Bradford City Fire memorial
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Bradford City Fire: Britain’s Forgotten Football Tragedy

4 minutes. 4 minutes—that’s all it took for the Bradford City Fire to engulf on Saturday, May 11, 1985, and become a hellish inferno, consuming an entire stand. The disaster at Valley Parade should never be forgotten but it often is.

Screenshots from Bradford City Fire
Screenshots taken from the original live broadcast in 1985 show how quickly the fire spread

Some say it’s the Yorkshire stiff upper lip, which means that people don’t want to make a fuss about that day. Some claim that because of the controversy surrounding it, the Hillsborough disaster overshadows it. Maybe it’s a combination of the two but regardless, the Bradford City Fire is a chapter in the darker parts of the football history books that should never be forgotten.

The mostly wooden stand in question had already been condemned and was due to be replaced with a steel structure at the end of the season. It was often joked that the stand must have been built on a landfill because of the sheer amount of litter and detritus underneath the stand.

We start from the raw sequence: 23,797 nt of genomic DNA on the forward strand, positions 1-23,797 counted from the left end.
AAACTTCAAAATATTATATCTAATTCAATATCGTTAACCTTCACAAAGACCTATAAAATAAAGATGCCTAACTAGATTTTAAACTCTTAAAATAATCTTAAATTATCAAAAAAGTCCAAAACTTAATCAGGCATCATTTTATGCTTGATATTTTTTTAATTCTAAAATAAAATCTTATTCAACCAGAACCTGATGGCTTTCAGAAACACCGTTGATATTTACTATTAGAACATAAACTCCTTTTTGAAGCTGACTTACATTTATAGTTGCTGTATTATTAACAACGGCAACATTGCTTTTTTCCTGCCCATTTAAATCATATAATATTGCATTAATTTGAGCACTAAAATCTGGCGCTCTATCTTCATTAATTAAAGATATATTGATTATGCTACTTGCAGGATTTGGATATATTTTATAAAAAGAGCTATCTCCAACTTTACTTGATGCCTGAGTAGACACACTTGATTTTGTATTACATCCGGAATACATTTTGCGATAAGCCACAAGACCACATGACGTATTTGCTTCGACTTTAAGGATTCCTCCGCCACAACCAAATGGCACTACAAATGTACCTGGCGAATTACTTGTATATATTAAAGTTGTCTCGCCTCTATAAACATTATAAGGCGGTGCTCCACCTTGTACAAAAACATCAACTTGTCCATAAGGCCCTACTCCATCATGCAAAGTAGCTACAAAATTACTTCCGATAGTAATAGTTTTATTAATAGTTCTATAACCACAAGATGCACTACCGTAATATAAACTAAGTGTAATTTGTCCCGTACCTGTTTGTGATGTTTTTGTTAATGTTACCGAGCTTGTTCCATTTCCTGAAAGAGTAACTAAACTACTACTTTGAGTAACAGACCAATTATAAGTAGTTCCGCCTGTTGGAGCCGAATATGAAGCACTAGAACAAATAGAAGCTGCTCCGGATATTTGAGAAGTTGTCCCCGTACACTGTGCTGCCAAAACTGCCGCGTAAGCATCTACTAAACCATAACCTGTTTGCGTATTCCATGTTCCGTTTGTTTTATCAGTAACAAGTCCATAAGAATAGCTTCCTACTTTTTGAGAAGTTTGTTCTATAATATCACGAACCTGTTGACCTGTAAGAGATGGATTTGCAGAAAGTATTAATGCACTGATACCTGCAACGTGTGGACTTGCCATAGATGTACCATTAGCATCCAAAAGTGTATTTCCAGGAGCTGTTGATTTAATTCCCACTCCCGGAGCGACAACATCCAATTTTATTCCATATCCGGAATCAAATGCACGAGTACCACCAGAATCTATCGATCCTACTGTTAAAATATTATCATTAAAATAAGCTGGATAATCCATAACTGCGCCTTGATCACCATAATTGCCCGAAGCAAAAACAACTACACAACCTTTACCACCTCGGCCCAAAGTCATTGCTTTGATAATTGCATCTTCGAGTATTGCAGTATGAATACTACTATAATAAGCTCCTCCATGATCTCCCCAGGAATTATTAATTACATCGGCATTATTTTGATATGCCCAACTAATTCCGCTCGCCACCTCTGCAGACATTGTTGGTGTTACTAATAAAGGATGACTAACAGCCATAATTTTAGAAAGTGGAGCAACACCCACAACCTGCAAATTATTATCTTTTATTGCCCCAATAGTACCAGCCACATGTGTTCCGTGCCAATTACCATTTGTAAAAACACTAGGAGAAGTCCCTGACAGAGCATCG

After the incident, television commentator John Helm recounted to the Daily Express what he believed caused the blaze. An Australian man who was in the area visiting his nephew had two tickets to the game. He attempted to put out a cigarette by crushing it under his foot but it fell through a crack in the floorboards and fell to the makeshift kindling of litter below.

Smoke began to rise; his nephew poured his coffee down the gap and they believed they had extinguished the fire. But shortly after, more smoke began to rise, so they went to get a steward or fire extinguisher to help but by the time they returned, it was too late and the fire had already taken hold.

It would be impossible to ascertain whether his cigarette was the direct cause but the events that unfolded over the next few minutes would ultimately claim the lives of 56 people.

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Many of the fans in the stand escaped the impending danger by escaping on to the pitch, much to their own amusement and the amusement of the live television audience watching at home, who hadn’t grasped the seriousness of the situation as flames grew. However, many tried to escape by going through the stands, only to find that the turnstiles were locked.

At the rear centre of the stand, near exit K, 27 victims were found. Some were crushed as they attempted to crawl under the turnstiles.